6. How do you select your characters and build them ? Are they entirely fictional or do you draw inspiration from real life characters ?

My protagonists and antagonists are always varying degrees of my own self. In fact, it’s a running joke among my friends that I am incapable of writing a character that is not me. All my protagonists in all three of my novels are named Aaron George. So I decided to do something a little different in this book and that shows in the character arcs. Julia is the true protagonist of this story. Her arc is what completes everything. However, when writing that character, I wanted to ensure that I wouldn’t color her perspective with my notions. That’s why I wanted the audience to view Julia’s story through Aaron’s eyes. As for the antagonist, I wanted someone with a weakness or disability that would force people to underestimate them. I didn’t model these characters on anyone per se, but yes they are composites of a variety of traits that I keep picking up from friends and people I meet or observe.

7. Do you think a writer should have a signature writing style or should he keep experimenting with it ? And why do you think so ?

I would say to each his own. Whatever works for you, works for you and whatever doesn’t, doesn’t. Martin Scorsese is a filmmaker I admire. His body of work is so diverse that had it been made under pseudonyms, no one would be able to say that these the works of a single man. Sure there are tropes and favourite directorial techniques he goes back to but he is so accomplished in literally everything he has made that its impossible to say that the experimentation has hurt him. Using Christopher Nolan as an example borders on cliché due to the millions of “disciples” his films have garnered, but his directorial vision and style, his writing interests are more or less universal throughout his body of work. Personally, I believe that you should be consistent enough to be identifiable and unique enough to be entertaining. However, my signature style is my reliance of verbal humour, especially sarcasm and puns to cap serious situation.

8. The title of your book “A Blind Man’s Bluff” is extremely intriguing. How did you choose this title ?

The title is a mashup of a few concepts and ideas that are explored in the book. I have already declared my love for puns and the title is wordplay based on the plot, something you will understand once you read the book. The blind man, is also a key character in the book and the word ‘bluff’ has a lot of connotations, all of which work for the book’s intrigue. The other reasoning for the title is more cultural. I was born and raised in Kerala and I went to college in Bangalore. I always did feel like an outsider looking in, something that was aggravated by my reliance and preference on English to communicate with over my mother tongue, Malayalam. On the flipside, it gave me a more nuanced take on everything that happens in Kerala. During Onam, the regional festival of Kerala, there is an old tradition of blindfolding someone, then surrounding them and shoving and hitting them. I thought of how our protagonists too are blind to the forces that chase them and are forced or rather shoved to go one from spot to another. So overall, the tile checked a lot of boxes for me and I had a very clear design in mind for the cover. So the more I got into that work, the more apt this title became!

9. What is your go to genre ?

When it comes to cinema, I can very rarely pick out a singular genre that I follow. I have a strong preference for thrillers, dramas, action films and dark comedies. However, I am not a purist. I love genre-bending and most of my favourite films are either innovative with genre tropes or completely shred them to provide a new experience. I have an aversion to romance work and I try to view horror as academically as possible. With books, the genres remain the same, more or less, but again, its all about the presentation to me. If the writing is cinematic, I will read anything. I hold cinema to a much higher standard but I consume everything I can. The guilty pleasure however, is watching trashing movies. I love watching terribly made movies and having a laugh about how they would have shot it because most of my friends are the crew on my films!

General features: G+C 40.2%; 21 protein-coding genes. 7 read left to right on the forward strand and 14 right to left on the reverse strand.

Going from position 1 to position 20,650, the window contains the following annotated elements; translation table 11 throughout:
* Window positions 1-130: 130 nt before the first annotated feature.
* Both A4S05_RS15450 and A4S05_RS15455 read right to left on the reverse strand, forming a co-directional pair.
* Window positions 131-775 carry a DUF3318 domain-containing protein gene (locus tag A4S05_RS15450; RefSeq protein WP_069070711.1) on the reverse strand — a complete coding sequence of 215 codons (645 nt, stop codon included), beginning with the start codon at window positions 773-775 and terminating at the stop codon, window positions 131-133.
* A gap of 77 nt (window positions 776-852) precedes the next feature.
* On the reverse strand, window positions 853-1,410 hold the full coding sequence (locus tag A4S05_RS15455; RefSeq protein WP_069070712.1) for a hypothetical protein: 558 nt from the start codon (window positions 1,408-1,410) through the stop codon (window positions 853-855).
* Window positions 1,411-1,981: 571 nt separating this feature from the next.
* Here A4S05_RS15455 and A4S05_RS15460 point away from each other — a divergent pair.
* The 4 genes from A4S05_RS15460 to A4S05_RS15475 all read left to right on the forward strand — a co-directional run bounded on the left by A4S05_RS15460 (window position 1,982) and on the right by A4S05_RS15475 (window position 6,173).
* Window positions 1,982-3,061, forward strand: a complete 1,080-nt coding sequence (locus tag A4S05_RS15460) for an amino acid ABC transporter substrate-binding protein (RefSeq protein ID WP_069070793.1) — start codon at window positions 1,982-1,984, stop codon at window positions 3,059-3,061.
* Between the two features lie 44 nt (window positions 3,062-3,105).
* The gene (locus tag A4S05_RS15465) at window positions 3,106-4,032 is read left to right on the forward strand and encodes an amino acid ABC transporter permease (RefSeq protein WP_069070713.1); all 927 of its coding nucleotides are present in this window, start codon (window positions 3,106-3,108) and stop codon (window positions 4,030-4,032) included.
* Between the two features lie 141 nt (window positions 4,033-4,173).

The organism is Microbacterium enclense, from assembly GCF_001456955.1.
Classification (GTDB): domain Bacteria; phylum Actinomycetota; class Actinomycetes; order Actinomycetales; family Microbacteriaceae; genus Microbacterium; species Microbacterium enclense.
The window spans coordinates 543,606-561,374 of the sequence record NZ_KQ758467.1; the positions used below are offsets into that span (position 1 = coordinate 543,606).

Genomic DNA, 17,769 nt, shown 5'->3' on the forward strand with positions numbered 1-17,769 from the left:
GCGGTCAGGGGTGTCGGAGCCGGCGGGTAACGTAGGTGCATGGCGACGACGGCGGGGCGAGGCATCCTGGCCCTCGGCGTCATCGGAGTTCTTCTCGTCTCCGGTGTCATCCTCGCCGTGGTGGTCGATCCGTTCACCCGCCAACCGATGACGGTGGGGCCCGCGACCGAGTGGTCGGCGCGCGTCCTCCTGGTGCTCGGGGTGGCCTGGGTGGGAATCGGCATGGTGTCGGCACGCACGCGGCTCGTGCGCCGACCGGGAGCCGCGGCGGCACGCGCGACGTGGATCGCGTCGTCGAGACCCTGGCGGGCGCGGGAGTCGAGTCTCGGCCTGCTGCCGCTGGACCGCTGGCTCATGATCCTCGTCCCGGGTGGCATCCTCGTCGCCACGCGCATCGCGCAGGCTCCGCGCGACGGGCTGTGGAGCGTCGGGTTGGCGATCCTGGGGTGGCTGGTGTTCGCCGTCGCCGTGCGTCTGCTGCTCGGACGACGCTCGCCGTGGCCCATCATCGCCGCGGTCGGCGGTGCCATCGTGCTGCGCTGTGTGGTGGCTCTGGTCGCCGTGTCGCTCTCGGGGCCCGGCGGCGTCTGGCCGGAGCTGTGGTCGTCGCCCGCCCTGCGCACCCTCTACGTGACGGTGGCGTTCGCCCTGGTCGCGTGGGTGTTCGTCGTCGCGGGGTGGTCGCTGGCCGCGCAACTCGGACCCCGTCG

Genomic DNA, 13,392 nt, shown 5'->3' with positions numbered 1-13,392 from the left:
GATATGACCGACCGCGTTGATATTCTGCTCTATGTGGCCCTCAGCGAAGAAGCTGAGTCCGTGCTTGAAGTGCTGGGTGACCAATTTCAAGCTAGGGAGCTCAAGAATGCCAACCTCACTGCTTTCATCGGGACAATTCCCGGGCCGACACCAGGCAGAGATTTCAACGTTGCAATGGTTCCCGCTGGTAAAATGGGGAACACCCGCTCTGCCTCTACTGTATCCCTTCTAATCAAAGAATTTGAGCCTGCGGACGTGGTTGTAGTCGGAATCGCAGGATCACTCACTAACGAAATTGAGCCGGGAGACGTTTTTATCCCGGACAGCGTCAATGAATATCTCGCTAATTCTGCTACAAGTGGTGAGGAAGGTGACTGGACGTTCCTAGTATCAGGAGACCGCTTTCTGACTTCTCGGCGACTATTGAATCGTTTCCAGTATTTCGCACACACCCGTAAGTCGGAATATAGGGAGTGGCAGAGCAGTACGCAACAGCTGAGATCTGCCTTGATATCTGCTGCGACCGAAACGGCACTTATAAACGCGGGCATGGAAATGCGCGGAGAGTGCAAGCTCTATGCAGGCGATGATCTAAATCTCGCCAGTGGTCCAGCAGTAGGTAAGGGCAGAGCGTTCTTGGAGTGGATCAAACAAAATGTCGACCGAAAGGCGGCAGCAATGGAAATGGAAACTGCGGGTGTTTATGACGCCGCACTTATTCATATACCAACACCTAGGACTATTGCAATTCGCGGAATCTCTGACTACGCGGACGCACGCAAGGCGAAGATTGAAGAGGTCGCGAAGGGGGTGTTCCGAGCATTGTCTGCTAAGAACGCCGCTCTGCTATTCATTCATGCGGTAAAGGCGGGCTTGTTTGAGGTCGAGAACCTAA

10. What is that thing about yourself that surprises you the most ?

There was a point in time where I was surprised by the nature of my Self. The more I studied psychology and the more experiences I had in life, I have come to terms with the fact that I am anything I want to be or I don’t want to be. I know that’s a very vague answer, but at a deeper level, that’s what hold true for me. There is literally nothing I do, no matter how bad, that I surprises me anymore.

11. Are you planning or already working on anything new ?

I am considering a few projects at the moment, none of which are books however, Since I write shoot, edit and direct my films, it is an all encompassing, time consuming process. I try to do at least one creative stunt like this each year and hopefully, this year will not be different. Depending on how well the scenarios play out, my next project will either be a dark comedy short film or an action “entertainer” to be done with my childhood friends!

12. How has been your journey so far as an Author and Filmmaker ? Is there anything about it that you’d like to change or relive ?

I love my journey so far and I wish to change nothing. I would love to relive the first time I saw my film screened in a theatre. It was in Hyderabad in Annapurna studios for a short film competition. Another moment I would love to relive was the first time I held the first published copy of my own book in my hands. Its seared into my mind and I love to revisit those memories when I am feeling down. I have made shit films and I still cringe every time I read my first book. He reason I don’t take them down is because it’s a constant reminder of how far I have come and how much I have learned. Cringing is growth, apparently!

13. Any message for your readers ?

Feedback is the greatest thing any creator can expect from the audience. Even if you think that my book is a hate crime committed on humanity, tell me so that I know! And if you have the time, reach out to me after going through my work. I love discussions about what I create and I am always game for lengthy debates or discussions or arguments about it. So if you do happen to follow my work, reach out to me on social media or offline and I would love to hear what you think about it!